EDRM, the organization that devised the widely used Electronic Discovery Reference Model, has strived to keep e-discovery practitioners up to date on the ever-evolving digital landscape. Its guidance and standards, for instance, cover everything from proportionality in discovery to cybersecurity best practices when handling sensitive data. Now, EDRM is addressing the next big e-discovery challenge: adhering to the upcoming General Data Protection Regulation (GDPR) when performing data transfers from the U.S. to the EU.
The organization, which recently became a part of Duke Law School, announced an initiative in August 2017 to develop guidance for cross-border data transfers in advance of the GDPR’s spring 2018 implementation. Given the GDPR’s significant fines, vast scope, and complex directives, such guidance may prove pivotal for international teams and e-discovery practitioners, helping them navigate their U.S. obligations alongside the strict EU privacy rules.
Deena Coffman, managing director at BDO Consulting and an EDRM member who serves as project co-lead, said EDRM’s goal is to create “a practical set of guidelines that are focused solely on U.S.-Ireland data transfers within the context of litigation and outside of Privacy Shield.” She added that the guidance is expected to be released sometime around the latter half of 2018. While there are not any formal plans yet to expand the initiative’s scope in the future, Coffman noted that there may be “years of work needed” to continually update the guidance “as new [direction] is provided [from the EU] to address a full range of scenarios.” She also expects the guidance to expand to cover data transfers to other EU countries, and not just Ireland.
For the time being, EDRM does not expect its guidance to be approved under GDPR Article 40 Code of Conduct — the formal industry guidance that the GDPR endorses, if the issuing organization can meet certain enforceability and certification requirements. But Coffman added that the current EDRM initiative lays “the groundfloor foundation that can be matured into a full code of conduct in the future.”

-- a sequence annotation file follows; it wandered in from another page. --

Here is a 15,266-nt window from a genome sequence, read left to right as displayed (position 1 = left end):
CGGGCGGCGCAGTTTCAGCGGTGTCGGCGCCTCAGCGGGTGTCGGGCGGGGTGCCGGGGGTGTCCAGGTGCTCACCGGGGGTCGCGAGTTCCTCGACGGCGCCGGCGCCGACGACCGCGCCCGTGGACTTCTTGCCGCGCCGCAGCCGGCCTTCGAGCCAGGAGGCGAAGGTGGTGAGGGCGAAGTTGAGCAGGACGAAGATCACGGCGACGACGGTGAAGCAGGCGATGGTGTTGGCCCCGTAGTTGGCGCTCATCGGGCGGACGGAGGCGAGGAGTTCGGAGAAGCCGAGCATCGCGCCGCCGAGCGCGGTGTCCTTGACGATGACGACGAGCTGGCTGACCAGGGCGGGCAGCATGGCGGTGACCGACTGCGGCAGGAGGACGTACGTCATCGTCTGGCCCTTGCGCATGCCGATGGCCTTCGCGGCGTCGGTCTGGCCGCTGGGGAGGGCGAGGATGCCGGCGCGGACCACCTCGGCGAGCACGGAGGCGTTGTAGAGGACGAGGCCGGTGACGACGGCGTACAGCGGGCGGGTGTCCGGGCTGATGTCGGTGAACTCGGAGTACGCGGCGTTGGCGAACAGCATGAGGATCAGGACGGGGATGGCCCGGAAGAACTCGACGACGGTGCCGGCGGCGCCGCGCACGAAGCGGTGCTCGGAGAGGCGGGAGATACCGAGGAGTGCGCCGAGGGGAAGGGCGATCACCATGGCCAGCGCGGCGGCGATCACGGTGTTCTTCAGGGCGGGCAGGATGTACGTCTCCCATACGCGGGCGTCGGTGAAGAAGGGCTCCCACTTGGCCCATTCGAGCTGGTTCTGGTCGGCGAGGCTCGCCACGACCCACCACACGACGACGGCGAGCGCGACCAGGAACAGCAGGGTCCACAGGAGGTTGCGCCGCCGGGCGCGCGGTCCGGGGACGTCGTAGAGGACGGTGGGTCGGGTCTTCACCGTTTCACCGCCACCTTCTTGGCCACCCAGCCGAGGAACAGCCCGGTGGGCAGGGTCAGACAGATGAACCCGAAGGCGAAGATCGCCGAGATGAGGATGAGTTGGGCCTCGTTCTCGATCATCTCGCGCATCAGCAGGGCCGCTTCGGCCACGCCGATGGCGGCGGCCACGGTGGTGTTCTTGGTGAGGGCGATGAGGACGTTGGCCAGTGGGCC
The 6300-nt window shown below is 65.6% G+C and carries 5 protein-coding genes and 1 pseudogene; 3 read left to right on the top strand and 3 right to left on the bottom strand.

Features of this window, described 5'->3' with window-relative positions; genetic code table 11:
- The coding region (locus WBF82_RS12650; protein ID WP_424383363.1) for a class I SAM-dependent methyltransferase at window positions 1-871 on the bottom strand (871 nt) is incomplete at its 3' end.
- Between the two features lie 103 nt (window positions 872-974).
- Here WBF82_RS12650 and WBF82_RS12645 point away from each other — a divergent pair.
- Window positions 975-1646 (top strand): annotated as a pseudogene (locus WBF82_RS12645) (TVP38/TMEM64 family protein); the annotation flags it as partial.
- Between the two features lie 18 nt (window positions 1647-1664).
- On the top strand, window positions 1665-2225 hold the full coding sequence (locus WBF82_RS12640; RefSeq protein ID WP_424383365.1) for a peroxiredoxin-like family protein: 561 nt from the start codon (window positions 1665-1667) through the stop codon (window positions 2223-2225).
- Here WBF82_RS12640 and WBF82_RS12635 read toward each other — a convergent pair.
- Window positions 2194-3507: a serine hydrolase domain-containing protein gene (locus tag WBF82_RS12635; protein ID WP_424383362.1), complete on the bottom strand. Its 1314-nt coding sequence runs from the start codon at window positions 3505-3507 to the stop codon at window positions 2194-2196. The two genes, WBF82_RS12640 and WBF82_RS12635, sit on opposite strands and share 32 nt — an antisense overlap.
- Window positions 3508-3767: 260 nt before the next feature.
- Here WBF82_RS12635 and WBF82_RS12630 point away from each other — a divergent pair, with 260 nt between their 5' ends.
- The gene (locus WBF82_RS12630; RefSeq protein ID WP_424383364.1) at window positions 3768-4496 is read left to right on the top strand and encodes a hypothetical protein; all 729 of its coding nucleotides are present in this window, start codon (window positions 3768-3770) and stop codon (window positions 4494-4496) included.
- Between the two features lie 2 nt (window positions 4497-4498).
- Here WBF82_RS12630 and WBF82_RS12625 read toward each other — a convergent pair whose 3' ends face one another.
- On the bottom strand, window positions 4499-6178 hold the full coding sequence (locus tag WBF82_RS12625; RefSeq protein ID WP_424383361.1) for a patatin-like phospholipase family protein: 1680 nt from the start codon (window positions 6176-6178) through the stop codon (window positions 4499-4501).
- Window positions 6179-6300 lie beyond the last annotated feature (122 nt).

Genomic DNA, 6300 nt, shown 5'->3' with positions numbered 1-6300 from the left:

Developing such cross-border guidance is sure to be a highly complex task given a number of factors. There is some uncertainty, for instance, over how some of the regulation’s provisions, such as the “right to be forgotten,” will be enforced in the market. Coffman noted, “The GDPR, much like other regulations, could not be written to address every possible scenario and technology.” She expects EU agencies such as the Article 29 Working Party “to continue issuing guidance over the years to better clarify or focus GDPR provisions.”
Further exacerbating the challenge in drafting guidance are the vastly different legal and e-discovery cultures in the EU and the U.S. Coffman noted that while in the U.S. there is the belief that it is “better to have all permissible evidence, even if extremely costly to provide, than to miss an important piece of information,” in the EU, “an individual’s right to privacy is a fundamental human right.”
Indeed, once the GDPR goes into effect in 2018, it will require parties to get permission from EU citizens before processing their data. For Coffman, there is perhaps no bigger challenge for U.S. e-discovery teams than this mandate. This requirement “may cause delays in legal proceedings which will be untenable,” she said. “Using consent will not be practical because it can be revoked at any time by the data subject, and we know it will be impossible to ‘unproduce’ information already produced.”